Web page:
Posted on 6 April 2022
The idea that some of us age faster than others – long an intuitive notion captured by phrases like “young-for-their-age” or “hasn’t-aged-well” – has been put on firmer footing in the last few years with the invention of methylation clocks.
These clocks measure changes in the epigenome with ageing, and purport to measure your biological age. Biological age differs from chronological age (simply put, the number of times you’ve careened around the sun) by attempting to capture how intrinsically old (or young!) your tissues are. The two measures become uncoupled whenever genetics, lifestyle, environment, and disease intervene.
Why Is This Research Important?
One criticism of the clocks however is that they make a claim about systemic (whole-body) age, while only sampling from a small subset of cells (typically blood or skin cells). While there is evidence that these clocks correlate well with the rest of the body, we should consider the possibility that some subsets of the body age more or less rapidly than others, and this might be significant for disease risk and prognosis.
The latest (and largest) exploration of this line of thought comes to us out of China. Titled Distinct Biological Ages of Organs and Systems Identified From a Multi-omics Study by Nie et al., the study examines 4066 individuals for 402 different multi-omic measures of ageing and disease. Their key findings are a dramatic confirmation of just how diverse ageing is within different tissues, organs, and systems!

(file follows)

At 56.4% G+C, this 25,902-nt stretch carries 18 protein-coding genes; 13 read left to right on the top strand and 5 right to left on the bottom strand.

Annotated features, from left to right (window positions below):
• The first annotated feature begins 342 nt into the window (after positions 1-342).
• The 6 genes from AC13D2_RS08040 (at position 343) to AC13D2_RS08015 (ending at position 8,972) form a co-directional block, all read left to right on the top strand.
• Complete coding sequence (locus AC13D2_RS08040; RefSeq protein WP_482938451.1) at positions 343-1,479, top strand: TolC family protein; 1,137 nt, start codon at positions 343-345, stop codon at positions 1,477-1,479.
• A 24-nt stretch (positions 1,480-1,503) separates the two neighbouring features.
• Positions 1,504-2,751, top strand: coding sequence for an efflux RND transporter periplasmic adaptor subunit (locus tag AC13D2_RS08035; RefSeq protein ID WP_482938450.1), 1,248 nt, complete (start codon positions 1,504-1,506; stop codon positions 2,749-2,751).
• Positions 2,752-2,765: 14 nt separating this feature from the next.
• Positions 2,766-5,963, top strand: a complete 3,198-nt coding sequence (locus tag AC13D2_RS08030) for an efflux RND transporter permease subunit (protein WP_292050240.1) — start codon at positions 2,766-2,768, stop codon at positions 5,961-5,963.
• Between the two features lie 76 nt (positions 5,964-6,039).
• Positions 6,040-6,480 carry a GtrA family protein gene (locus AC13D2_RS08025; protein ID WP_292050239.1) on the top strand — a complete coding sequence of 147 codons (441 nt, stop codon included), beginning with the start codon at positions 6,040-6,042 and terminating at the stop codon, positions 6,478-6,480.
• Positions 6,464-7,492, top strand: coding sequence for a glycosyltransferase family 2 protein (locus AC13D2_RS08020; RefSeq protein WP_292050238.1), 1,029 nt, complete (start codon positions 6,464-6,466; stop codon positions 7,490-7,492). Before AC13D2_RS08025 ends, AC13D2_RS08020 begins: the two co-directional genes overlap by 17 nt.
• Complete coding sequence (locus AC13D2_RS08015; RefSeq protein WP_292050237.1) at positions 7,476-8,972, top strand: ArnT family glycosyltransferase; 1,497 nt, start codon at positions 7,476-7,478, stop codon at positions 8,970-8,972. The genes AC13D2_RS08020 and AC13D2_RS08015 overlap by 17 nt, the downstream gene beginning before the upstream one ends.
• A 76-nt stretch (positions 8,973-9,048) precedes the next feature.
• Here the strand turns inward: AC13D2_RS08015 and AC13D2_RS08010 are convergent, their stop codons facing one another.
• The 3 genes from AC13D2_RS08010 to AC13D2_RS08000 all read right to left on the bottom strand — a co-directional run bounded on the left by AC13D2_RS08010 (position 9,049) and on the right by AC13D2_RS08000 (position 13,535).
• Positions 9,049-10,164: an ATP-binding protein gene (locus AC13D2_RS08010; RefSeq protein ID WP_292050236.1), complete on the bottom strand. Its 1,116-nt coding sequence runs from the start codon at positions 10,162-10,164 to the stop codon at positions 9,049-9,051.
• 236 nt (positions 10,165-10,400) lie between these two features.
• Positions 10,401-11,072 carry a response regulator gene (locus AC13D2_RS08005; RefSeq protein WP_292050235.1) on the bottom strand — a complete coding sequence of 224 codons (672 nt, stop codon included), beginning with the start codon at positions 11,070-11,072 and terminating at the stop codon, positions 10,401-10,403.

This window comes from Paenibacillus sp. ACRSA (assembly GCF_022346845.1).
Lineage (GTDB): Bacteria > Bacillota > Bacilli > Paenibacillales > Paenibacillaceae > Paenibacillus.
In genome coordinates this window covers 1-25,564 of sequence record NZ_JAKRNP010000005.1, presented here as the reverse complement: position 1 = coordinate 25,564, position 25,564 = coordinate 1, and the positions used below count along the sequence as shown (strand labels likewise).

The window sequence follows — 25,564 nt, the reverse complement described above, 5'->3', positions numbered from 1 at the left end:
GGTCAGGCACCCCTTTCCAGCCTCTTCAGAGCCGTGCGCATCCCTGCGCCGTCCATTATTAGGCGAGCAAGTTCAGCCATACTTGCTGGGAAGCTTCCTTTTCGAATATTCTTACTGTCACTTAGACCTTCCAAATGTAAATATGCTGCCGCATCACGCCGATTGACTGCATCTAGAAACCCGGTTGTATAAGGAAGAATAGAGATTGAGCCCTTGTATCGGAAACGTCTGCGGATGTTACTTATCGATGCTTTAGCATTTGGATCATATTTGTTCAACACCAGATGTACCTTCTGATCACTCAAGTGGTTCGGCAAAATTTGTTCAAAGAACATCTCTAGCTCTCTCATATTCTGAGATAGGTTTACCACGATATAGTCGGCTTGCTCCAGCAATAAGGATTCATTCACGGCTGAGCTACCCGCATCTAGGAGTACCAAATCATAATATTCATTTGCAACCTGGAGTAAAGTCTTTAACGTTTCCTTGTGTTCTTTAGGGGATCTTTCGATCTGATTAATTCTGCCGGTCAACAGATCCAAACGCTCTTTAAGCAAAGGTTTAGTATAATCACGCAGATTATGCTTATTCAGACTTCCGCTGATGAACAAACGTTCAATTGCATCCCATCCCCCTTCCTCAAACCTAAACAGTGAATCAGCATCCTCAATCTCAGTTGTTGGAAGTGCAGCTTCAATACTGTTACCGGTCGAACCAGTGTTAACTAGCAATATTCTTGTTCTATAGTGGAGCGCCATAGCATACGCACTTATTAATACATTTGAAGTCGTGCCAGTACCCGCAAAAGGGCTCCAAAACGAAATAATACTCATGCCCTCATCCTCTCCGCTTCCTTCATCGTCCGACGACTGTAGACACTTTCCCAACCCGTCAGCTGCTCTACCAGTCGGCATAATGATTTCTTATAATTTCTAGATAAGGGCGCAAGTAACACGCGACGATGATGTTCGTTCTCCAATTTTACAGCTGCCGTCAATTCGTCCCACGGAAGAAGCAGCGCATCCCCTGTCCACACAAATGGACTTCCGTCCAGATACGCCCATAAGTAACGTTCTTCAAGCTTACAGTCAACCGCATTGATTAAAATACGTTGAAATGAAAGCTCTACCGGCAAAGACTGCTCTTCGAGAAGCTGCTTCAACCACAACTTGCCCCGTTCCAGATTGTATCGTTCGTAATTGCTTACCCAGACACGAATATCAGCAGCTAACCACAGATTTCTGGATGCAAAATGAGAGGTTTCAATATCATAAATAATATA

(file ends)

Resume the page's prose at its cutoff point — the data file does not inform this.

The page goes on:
What Did The Researchers Do?
The researchers took a “deep-phenotyping” approach, which aims to capture in-depth measurements of health by using multi-omics data. To do this, the researchers recruited 4066 volunteers, aged 20-45, from Shenzhen, China. They then proceeded to measure 403 different variables on each volunteer; including metabolic, biochemical, immune, body composition, physical fitness, electroencephalography, facial skin, and gut microbiome features.
These measurements were then grouped into 9 categories: cardiovascular, renal, liver, sex hormones, skin features, nutrition & metabolic features, immune-related, physical fitness-related, and gut-microbiome.
Following this, the researchers singled out the measures that correlated with age across their sample and generated a ‘Biological Age’ score for each of the 9 categories above – the idea being that some values of these tests correlate with a younger chronological age, and then after finding this correlation, we can solve the inverse problem and infer, from a set of measurement values, a person’s Biological Age.
The researchers then go on to analyse this data, as well as to investigate the genetic basis of some of the effects they note in their analysis.
Key Takeaways From This Research:
People age differently, and so do their organs!
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